posted 05 February 2004 02:50 PM     profile     
Carl, change the "a" to "e" in your medication to make it copacetic (or Websters permits copesetic and copasetic).
Bob Mainwaring
Member

From: Qualicum Beach Vancouver Island B.C. Canada

posted 05 February 2004 03:46 PM     profile     
Hey guys - what languashing do you think this is??

Bob. of the Z.Bs.

Mark van Allen
Member

From: loganville, Ga. USA

posted 05 February 2004 11:11 PM     profile     
So I suppose I have developed a "copedependent" relationship with my tuning...

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Stop by the Steel Store at: www.markvanallen.com

Rick Schmidt
Member

From: Carlsbad, CA. USA

posted 06 February 2004 12:12 AM     profile     
Mark...I guess now you need to join a "12 string program".
David L. Donald
Member

From: Koh Samui Island, Thailand

posted 06 February 2004 02:36 AM     profile     
Ah yes a woid to the wize
Doug Rolfe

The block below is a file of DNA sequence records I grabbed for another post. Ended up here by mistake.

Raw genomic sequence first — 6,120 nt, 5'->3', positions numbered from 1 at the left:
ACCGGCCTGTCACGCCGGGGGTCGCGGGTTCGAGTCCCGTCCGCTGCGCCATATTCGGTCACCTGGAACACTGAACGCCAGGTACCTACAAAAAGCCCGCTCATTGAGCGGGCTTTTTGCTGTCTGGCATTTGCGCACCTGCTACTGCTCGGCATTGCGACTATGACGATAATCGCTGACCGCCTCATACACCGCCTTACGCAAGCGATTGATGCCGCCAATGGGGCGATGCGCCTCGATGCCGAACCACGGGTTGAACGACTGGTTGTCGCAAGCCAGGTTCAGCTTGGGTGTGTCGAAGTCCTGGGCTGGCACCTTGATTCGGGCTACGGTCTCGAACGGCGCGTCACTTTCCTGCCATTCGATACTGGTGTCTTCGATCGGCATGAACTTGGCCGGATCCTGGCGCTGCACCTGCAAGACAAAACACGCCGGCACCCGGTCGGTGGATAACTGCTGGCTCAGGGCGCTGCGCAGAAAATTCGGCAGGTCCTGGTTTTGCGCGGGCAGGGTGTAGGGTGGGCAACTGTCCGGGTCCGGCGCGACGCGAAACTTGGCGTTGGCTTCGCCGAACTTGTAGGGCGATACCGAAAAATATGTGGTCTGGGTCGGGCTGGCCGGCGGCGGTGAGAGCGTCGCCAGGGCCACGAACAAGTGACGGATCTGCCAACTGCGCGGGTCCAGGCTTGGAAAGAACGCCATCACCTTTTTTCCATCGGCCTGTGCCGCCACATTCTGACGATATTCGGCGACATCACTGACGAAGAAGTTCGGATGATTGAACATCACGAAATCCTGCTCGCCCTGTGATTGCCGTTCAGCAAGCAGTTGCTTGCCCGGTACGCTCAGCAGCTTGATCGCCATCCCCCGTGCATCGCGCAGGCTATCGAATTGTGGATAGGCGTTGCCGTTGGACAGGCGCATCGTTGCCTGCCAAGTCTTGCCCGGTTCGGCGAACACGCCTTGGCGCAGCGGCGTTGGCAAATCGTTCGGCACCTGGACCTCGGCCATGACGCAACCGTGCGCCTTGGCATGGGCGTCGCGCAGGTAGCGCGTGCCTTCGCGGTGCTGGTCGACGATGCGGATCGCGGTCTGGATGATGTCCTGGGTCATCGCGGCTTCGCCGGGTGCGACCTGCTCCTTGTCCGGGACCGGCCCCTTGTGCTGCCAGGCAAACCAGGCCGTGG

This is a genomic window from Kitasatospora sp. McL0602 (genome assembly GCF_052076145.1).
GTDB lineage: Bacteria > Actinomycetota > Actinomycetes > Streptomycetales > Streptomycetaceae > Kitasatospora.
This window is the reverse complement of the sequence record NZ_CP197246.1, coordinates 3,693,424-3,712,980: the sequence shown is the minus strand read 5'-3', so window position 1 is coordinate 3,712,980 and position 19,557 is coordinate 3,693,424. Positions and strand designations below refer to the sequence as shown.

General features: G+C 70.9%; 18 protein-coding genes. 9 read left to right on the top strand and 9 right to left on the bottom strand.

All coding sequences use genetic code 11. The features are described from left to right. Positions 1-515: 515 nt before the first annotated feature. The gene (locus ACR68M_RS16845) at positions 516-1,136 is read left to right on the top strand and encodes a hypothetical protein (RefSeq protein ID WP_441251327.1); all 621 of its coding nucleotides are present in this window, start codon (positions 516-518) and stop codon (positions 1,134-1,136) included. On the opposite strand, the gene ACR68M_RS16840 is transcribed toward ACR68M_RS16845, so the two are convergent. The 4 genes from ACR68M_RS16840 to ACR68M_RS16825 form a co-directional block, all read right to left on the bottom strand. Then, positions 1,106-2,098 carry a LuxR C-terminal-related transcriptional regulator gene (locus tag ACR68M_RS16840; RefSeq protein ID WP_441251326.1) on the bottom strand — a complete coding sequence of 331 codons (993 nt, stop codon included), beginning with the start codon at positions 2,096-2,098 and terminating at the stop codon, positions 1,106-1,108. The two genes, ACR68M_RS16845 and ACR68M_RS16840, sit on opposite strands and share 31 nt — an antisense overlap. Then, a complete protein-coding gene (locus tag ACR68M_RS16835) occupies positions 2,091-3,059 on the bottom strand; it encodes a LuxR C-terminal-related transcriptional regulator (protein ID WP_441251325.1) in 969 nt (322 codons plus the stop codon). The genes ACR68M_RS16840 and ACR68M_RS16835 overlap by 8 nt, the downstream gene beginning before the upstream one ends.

Member

From: Indianapolis, IN

posted 06 February 2004 03:53 AM     profile     
I think this is in the rong sactshun. It belongs in humer or hummor or sumthing lack that. Donna, what do you tink?
CrowBear Schmitt
Member

From: Ariege, - PairO'knees, - France

posted 06 February 2004 06:38 AM     profile     
here we go again !
---->>>
Marco Schouten
Member

From: Amsterdam, The Netherlands

posted 06 February 2004 10:10 AM     profile     
My guitar isn't coopedenting, how 'bout yours?

------------------
Steelin' Greetings
Marco Schouten
Sho-Bud LLG; Guyatone 6 string lap steel; John Pearse bar; Emmons bar; Evans SE200 amp


Chris Forbes
Member

From: Beltsville, MD, USA

posted 06 February 2004 11:58 AM     profile     
Marco, a shot of penicillin will clear that right up.

[This message was edited by Chris Forbes on 06 February 2004 at 11:58 AM.]

Tom Bradshaw
Member

From: Concord, California, USA

posted 06 February 2004 07:49 PM     profile